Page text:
- Network Security
Online privacy and anonymity can be well-protected by using a VPN to encrypt communication between you and your server.
VPNs ensure that your web surfing history and other online activities are essentially untraceable by hiding your internet protocol (IP) address. While working remotely, using a VPN is essential for maintaining your online safety.
The free and open-source VPN seeks to outperform its rivals (namely OpenVPN) in terms of performance and power efficiency. It runs as a Linux kernel module (LKM).
Wireguard combines the best of both worlds because it is simple to use and very powerful. Versioning of cryptography packages used by Wireguard enables the VPN to concentrate on ciphers thought to be among the most secure contemporary forms of encryption.
- Linux Kernel Runtime Guard installation
The Linux Kernel Runtime Guard (LKRG) kernel module was created by Openwall and performs runtime integrity checks on the Linux kernel to identify attempts to exploit security flaws. LKRG aims to post-detect and quickly respond to unauthorized kernel modifications.
The module should be able to block the majority of presently active and, ideally, impending Linux kernel vulnerability attacks. LKRG delivers security through diversity without the usability concerns of utilizing an atypical OS.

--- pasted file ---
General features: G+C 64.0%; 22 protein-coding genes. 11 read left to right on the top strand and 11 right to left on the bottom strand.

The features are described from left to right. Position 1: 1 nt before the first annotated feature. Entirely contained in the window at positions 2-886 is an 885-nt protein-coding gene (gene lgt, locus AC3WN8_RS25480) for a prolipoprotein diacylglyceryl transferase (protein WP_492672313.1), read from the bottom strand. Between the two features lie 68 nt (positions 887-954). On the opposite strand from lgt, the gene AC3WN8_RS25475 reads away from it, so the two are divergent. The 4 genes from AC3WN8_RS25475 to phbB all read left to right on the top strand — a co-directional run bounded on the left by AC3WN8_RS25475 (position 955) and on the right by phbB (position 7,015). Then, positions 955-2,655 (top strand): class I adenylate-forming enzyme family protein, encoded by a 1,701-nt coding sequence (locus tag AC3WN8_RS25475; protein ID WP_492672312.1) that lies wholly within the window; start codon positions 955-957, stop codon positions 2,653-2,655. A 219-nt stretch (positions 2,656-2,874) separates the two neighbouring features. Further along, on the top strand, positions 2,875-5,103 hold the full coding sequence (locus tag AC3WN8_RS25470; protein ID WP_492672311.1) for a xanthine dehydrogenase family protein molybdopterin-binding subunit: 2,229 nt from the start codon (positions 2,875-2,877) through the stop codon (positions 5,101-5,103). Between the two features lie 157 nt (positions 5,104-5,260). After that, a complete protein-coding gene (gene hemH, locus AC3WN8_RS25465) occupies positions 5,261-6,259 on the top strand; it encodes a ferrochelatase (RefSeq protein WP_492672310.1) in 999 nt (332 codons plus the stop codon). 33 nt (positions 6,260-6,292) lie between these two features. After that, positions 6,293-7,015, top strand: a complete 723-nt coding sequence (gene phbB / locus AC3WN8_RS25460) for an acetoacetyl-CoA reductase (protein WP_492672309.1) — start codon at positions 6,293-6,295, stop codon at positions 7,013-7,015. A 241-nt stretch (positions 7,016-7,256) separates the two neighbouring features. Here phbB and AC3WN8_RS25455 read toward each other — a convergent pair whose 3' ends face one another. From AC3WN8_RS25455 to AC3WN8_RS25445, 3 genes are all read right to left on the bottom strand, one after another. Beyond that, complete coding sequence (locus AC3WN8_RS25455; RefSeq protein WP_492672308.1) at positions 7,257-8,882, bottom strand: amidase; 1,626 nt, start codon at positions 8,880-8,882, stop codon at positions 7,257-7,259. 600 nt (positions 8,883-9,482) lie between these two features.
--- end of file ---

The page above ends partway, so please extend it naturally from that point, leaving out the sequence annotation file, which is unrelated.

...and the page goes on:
When a new kernel vulnerability is found, LKRG is most helpful on systems that probably won’t be instantly rebooted into fresh kernels or live-patched.
- Use Fail2ban for Brute Force Attacks Prevention
On Linux servers, brute force attacks are pretty standard. These attacks frequently succeed because there aren’t enough effective intrusion protection mechanisms.
Fail2ban is a top-notch intrusion prevention tool to protect servers against brute-force attacks.
Fail2ban keeps an eye on logs and responds to intrusion attempts by either setting up firewall rules to reject possibly malicious IP addresses for a set period or preventing access to a particular port.
- Privacy Badger Extension to Secure Your Browser
The Electronic Frontier Foundation (EFF) offers Privacy Badger, a free, open-source browser extension that stops marketers and third-party trackers from secretly monitoring your online behavior.
Privacy Badger strikes a balance between protecting consumer privacy online and protecting the interests of advertisers.
It rejects adverts and tracking cookies that violate the Do Not Track header on outbound requests.
Despite the fact that there are more security and privacy risks to Linux computers than ever before, Linux users are still more secure online than their Windows and macOS-using colleagues.
Most substantial attacks on Linux systems can’t be blamed on the operating system as a whole; rather, they can be blamed on poorly configured servers and poor system administration.
Therefore, all Linux users can strengthen their cyber resilience by practicing the basic tips recommended in this article.